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believewireless
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Bonded NStreme vs. NStreme2

Fri Jul 14, 2006 3:40 pm

What is the advantage of using NStreme2 over bonding two NStreme connections? It would see that the dual NStreme connection would be more flexible in that it your bandwidth can be asymmetrcial vs. symmetrical with NStreme.

Is there a big advantage to NStreme2 I'm missing?
 
jober
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Fri Jul 14, 2006 5:49 pm

Not that I can see.
One is half duplex and the other is full duplex.
I have a dual nstreme link that's getting 45/45mbps TCP or if I do the BWtester send or receive I get 66mbps TCP.
Seem like if I am getting 66mbps send and reveive then I should get 66/66mbps on both.
Maybe with bonding I could get 132mbps half duplex!
 
miahac
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Thu Nov 09, 2006 4:10 pm

I think that bonding 2 links would be more reliable esp given you coud have channel-polarity diversity. What about bonding 2 nstreme2 links (4 radios)?
 
jo2jo
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Fri Nov 10, 2006 2:03 am

what about the fact that you get no redudancy with NStream2 from what i under stand...you loose 1 of 4 antennas or radios you loose the entire link......right?

with bonding you can set it to fail over..
 
aviper
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Fri Nov 10, 2006 9:02 am

Dual nstream is more "driver related". I had problem with dual nstreaming SR5 and 684HA cards (SR5,HA from one side, and SR5, HA from the other, I didn't have more cards to use 4 equal cards in both PCs :/). Soo I choose bonding 2 nstreams. Problem with the bonding is that one link can get up to 48-50 mbits and the other 60-65 mbits. But bonded together they can reach 95-100 mbits (soo I'm loosing around 15-20 mbits).
I'm not sure about the dual nstream.
But i prefer better way for bonding asymetric links:). (Clasicaly bonding is made for ethernet links I think).
 
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normis
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Fri Nov 10, 2006 9:28 am

we used this kind of test in some of the MUMs - multiple nstreme2 links were combined to achieve more than 300Mbits
 
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Equis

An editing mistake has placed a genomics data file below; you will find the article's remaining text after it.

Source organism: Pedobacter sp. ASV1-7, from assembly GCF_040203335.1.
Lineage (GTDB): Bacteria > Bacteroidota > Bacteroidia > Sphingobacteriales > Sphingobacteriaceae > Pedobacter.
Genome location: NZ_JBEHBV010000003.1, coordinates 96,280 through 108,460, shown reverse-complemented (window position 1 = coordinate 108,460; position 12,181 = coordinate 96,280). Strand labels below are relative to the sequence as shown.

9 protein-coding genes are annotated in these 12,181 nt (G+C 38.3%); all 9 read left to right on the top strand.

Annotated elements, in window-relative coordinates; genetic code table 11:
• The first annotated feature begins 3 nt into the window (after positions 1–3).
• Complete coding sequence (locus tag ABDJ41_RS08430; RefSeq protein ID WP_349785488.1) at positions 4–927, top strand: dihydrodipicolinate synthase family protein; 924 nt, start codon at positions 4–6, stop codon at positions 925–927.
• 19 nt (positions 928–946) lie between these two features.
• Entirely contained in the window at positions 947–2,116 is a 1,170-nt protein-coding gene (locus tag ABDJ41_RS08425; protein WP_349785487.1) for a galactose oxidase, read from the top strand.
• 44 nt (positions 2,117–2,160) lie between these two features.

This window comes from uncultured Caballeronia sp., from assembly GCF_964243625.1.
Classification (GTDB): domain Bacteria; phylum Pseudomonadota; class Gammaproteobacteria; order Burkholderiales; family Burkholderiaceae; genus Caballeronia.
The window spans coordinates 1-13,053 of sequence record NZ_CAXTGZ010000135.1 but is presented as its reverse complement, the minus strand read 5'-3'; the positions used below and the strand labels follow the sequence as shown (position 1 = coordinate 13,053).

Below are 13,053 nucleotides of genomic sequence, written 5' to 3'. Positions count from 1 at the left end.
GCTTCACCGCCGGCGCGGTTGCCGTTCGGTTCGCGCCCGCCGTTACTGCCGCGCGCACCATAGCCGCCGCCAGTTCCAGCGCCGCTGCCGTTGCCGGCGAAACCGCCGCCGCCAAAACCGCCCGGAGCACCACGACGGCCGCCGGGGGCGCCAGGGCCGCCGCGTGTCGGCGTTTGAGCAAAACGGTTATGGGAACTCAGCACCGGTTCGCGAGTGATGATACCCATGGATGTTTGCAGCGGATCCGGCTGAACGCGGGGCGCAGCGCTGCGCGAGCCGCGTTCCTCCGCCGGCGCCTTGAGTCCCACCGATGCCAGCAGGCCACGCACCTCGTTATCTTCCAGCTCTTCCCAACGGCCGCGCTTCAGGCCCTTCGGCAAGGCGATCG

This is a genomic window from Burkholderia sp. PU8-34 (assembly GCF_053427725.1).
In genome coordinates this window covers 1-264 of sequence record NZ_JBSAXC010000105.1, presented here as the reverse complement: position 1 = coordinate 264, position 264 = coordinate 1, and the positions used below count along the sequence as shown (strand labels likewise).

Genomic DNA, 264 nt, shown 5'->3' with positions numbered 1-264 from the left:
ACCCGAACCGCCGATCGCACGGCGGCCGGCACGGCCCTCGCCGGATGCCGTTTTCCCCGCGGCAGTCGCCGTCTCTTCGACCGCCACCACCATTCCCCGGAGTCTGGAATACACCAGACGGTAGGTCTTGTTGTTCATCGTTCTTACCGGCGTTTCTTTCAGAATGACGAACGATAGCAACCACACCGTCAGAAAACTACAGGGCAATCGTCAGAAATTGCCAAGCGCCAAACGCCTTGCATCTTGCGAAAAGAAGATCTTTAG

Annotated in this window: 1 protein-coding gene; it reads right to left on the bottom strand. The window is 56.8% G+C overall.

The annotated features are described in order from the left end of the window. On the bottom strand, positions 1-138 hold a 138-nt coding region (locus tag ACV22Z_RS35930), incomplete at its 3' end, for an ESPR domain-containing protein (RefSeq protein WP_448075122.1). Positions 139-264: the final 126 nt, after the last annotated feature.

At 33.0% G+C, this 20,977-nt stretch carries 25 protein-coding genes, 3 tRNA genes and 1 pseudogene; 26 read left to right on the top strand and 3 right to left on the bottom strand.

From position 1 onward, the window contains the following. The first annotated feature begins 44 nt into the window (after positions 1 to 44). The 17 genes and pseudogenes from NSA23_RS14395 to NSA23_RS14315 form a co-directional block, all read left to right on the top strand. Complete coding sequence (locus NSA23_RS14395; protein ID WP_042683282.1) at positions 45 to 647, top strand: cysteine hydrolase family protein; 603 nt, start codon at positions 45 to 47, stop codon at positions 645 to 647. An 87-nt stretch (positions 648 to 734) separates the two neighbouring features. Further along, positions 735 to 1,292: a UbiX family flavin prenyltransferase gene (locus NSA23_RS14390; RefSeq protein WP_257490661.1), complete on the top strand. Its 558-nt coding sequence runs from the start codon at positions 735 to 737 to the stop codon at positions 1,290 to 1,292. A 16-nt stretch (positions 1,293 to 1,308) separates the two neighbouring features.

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Fri Nov 10, 2006 1:36 pm

we used this kind of test in some of the MUMs - multiple nstreme2 links were combined to achieve more than 300Mbits
:shock:
 
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normis
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Fri Nov 10, 2006 1:54 pm

 
miahac
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Mon Nov 20, 2006 5:52 pm

frequency saturation
 
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GWISA-Kroonstad
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Fri Nov 24, 2006 8:58 pm

Found This. Gr8. Would two RBs on each side be enough for 100 Mbps?
 
jo2jo
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Sat Nov 25, 2006 2:14 am

nope they would not be enought to get 100mbit wirelessly
 
jober
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Sat Nov 25, 2006 7:42 pm

It doesn't seem like a good idea to use up 8 turbo channels to get that speed. I know it was just a test to see if you could do it. But, in the real world you wouldn't have many channels left to setup and other ptp links or APs.
 
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GWISA-Kroonstad
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Tue Nov 28, 2006 3:07 pm

nope they would not be enought to get 100mbit wirelessly
Thx.
50 up 50 down?
 
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normis
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Tue Nov 28, 2006 3:12 pm

i think it is completely possible. even one router could do this. we have tested ~60Mbit one direction from one RB500 to another. two wireless cards in each (nstreme2). this means that if you use two such routers on each side, 100Mbits should be no problem.

jo2jo if you have doubts, please explain them.
 
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GWISA-Kroonstad
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Tue Nov 28, 2006 5:47 pm

Thank you Normis, well appreciated.

Now please check my 100 Mbps post .......
 
boardman
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Bonded NStreme vs. NStreme2

Fri Oct 12, 2007 6:28 am

Dual nstream is more "driver related". I had problem with dual nstreaming SR5 and 684HA cards (SR5,HA from one side, and SR5, HA from the other, I didn't have more cards to use 4 equal cards in both PCs :/). Soo I choose bonding 2 nstreams. Problem with the bonding is that one link can get up to 48-50 mbits and the other 60-65 mbits. But bonded together they can reach 95-100 mbits (soo I'm loosing around 15-20 mbits).
I'm not sure about the dual nstream.
But i prefer better way for bonding asymetric links:). (Clasicaly bonding is made for ethernet links I think).
A question on this:

- In bonding the main advantage is redundancy, but what about miss-ordered UDP packets like for VoIP applications? Have anybody here experienced that scenario? I mean a bonded link consisting of two wireless links and passing VoIP data.

Thanks

Jorge Boardman

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